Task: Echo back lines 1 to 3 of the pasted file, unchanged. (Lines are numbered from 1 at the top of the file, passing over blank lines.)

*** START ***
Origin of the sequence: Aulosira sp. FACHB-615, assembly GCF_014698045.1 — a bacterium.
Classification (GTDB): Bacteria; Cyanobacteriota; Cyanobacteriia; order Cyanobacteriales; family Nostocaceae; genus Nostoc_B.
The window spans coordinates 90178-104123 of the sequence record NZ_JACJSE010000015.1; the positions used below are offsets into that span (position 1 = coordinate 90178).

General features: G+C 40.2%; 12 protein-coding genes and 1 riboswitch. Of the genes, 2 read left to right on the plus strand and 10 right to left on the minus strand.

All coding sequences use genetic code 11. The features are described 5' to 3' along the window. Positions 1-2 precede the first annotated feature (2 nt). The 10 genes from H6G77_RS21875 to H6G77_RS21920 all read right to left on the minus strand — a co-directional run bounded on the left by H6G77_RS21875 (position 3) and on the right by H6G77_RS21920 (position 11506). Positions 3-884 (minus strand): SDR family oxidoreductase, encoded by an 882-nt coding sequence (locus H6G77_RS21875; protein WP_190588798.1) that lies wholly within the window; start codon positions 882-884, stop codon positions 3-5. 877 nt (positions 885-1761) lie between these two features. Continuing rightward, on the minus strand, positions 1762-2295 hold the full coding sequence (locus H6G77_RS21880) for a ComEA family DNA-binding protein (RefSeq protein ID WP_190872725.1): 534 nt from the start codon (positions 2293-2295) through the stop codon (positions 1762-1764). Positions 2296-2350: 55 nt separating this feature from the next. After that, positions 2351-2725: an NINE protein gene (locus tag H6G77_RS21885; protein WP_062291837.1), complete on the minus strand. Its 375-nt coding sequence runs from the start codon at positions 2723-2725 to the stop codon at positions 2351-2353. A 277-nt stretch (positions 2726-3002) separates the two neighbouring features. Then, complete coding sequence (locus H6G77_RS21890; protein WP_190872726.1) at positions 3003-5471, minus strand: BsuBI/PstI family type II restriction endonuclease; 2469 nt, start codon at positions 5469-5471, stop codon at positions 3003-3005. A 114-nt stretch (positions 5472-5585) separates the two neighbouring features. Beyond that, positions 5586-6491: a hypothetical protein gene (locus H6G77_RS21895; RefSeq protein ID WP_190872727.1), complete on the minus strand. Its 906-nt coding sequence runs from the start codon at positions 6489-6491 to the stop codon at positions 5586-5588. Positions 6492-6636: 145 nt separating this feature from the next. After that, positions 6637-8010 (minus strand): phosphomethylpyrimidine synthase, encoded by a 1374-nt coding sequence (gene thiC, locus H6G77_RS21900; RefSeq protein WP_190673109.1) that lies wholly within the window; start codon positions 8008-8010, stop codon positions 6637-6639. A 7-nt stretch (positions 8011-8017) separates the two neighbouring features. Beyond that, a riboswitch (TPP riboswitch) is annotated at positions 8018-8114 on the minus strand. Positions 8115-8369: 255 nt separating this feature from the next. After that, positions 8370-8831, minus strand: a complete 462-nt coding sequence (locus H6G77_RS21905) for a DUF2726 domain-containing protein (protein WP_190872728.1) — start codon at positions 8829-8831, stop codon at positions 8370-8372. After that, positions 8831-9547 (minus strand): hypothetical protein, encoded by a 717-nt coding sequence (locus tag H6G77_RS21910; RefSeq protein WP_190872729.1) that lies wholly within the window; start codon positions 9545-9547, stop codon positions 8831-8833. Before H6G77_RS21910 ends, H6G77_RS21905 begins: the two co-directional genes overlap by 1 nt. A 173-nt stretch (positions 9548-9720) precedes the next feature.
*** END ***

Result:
Origin of the sequence: Aulosira sp. FACHB-615, assembly GCF_014698045.1 — a bacterium.
Classification (GTDB): Bacteria; Cyanobacteriota; Cyanobacteriia; order Cyanobacteriales; family Nostocaceae; genus Nostoc_B.
The window spans coordinates 90178-104123 of the sequence record NZ_JACJSE010000015.1; the positions used below are offsets into that span (position 1 = coordinate 90178).